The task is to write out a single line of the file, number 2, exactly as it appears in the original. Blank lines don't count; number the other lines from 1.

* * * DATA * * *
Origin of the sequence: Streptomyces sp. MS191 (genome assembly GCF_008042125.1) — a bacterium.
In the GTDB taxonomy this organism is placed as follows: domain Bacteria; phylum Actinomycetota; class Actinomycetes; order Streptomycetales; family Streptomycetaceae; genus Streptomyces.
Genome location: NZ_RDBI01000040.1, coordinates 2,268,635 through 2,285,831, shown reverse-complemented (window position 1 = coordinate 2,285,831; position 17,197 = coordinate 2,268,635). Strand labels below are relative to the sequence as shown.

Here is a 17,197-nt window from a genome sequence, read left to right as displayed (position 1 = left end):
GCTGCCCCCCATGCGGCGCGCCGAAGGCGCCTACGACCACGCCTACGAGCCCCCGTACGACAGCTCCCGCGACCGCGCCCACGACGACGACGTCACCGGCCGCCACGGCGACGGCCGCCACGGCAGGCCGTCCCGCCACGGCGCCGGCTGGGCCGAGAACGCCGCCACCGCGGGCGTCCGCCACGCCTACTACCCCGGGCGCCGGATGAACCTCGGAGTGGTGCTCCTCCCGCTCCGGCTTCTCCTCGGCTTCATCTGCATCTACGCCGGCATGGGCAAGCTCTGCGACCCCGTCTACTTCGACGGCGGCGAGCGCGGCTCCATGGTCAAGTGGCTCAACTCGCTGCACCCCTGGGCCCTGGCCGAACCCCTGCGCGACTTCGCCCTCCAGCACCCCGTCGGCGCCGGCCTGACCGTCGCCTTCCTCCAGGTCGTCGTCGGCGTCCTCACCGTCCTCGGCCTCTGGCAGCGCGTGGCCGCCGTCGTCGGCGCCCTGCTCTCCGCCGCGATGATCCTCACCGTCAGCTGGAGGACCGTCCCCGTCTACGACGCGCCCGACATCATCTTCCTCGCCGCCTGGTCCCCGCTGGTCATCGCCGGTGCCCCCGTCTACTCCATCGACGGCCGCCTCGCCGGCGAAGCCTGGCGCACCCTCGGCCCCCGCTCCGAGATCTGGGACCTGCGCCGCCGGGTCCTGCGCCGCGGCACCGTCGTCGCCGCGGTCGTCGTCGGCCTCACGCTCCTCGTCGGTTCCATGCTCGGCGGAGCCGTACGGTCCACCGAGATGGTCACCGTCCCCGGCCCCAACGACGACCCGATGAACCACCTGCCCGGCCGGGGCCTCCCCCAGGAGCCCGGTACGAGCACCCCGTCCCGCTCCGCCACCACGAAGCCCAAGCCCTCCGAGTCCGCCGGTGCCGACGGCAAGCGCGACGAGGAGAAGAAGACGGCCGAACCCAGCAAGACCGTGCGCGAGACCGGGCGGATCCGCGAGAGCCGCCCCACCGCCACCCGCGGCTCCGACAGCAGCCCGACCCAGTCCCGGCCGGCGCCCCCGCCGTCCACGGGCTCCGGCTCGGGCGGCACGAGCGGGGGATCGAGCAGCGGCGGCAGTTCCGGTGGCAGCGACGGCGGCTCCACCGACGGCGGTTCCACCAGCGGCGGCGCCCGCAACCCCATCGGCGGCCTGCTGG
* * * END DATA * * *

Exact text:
In the GTDB taxonomy this organism is placed as follows: domain Bacteria; phylum Actinomycetota; class Actinomycetes; order Streptomycetales; family Streptomycetaceae; genus Streptomyces.